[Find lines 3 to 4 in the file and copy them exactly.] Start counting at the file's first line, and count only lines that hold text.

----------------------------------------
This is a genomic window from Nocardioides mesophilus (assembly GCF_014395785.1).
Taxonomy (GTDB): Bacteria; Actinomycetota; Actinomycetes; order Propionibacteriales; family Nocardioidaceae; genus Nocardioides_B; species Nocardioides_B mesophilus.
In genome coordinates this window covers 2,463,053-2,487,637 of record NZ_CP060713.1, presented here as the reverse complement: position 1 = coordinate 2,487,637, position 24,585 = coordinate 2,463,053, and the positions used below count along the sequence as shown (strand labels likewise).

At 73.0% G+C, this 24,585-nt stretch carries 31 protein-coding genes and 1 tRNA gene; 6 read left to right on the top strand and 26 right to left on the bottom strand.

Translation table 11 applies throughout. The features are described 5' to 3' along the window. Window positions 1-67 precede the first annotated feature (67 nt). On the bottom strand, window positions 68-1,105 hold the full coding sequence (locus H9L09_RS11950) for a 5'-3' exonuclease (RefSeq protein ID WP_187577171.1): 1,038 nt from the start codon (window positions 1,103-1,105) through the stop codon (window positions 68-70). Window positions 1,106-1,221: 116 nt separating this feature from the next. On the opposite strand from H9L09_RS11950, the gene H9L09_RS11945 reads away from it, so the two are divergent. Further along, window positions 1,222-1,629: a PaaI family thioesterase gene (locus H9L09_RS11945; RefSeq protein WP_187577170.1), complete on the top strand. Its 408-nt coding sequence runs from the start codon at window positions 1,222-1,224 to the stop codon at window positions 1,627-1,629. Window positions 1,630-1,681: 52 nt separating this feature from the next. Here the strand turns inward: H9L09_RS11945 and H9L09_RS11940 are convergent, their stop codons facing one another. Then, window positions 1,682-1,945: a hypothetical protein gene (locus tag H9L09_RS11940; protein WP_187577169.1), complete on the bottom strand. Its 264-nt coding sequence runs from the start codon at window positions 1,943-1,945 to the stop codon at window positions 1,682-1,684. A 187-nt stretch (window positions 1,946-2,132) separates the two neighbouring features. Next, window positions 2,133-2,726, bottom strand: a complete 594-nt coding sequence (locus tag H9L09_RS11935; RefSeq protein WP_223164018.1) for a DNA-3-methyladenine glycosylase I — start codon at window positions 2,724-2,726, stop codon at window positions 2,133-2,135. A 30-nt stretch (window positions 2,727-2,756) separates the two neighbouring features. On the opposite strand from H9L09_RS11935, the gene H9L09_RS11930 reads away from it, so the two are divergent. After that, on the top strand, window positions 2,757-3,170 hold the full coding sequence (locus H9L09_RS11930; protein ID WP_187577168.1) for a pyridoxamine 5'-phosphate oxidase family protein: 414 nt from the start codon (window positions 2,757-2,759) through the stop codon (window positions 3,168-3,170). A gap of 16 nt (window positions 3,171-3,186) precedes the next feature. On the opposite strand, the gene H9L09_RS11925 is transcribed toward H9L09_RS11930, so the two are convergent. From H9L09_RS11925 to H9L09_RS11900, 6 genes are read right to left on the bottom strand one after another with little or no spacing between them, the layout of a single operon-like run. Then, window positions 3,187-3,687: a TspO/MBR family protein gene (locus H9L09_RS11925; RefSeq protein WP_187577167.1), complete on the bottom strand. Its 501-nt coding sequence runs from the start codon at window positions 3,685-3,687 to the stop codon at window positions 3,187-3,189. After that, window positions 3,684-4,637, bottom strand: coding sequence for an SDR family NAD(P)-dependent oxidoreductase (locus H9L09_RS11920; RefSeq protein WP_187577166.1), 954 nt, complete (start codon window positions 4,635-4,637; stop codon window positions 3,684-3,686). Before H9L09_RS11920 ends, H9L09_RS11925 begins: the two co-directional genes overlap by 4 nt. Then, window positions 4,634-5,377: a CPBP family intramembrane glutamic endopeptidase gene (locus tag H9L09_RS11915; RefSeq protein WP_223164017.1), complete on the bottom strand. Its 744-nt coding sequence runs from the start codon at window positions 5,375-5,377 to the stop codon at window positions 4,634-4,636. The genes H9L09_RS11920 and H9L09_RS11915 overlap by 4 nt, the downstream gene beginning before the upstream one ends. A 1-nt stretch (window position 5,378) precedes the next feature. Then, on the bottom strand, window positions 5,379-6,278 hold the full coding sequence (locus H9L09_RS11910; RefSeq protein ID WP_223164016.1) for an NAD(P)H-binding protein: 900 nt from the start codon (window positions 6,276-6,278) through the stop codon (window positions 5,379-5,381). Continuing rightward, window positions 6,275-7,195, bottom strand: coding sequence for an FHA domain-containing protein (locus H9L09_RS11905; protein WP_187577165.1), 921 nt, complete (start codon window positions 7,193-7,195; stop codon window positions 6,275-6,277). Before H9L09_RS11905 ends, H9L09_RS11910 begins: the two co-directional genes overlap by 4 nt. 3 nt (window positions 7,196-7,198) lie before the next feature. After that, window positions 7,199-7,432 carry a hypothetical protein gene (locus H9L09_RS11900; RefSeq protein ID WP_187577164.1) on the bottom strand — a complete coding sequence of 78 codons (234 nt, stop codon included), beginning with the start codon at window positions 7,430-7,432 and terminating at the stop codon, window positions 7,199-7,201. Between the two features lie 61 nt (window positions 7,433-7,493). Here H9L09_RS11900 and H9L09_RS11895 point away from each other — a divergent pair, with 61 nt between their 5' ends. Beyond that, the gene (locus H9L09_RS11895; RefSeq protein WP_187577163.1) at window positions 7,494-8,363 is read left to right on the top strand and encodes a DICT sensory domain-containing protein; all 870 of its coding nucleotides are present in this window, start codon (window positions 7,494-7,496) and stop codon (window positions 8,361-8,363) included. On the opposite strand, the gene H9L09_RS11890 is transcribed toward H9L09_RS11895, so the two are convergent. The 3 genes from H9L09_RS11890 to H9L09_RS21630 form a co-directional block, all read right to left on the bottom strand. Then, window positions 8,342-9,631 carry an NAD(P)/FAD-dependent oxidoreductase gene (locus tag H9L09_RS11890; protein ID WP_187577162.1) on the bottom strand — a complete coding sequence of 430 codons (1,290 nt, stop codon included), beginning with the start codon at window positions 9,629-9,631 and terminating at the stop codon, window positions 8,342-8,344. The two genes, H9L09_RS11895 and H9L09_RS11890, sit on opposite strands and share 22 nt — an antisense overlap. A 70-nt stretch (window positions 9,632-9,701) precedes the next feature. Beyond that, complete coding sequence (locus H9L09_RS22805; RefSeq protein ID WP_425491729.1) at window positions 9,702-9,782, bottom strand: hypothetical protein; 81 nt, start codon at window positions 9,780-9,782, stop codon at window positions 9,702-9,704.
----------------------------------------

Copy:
In genome coordinates this window covers 2,463,053-2,487,637 of record NZ_CP060713.1, presented here as the reverse complement: position 1 = coordinate 2,487,637, position 24,585 = coordinate 2,463,053, and the positions used below count along the sequence as shown (strand labels likewise).

At 73.0% G+C, this 24,585-nt stretch carries 31 protein-coding genes and 1 tRNA gene; 6 read left to right on the top strand and 26 right to left on the bottom strand.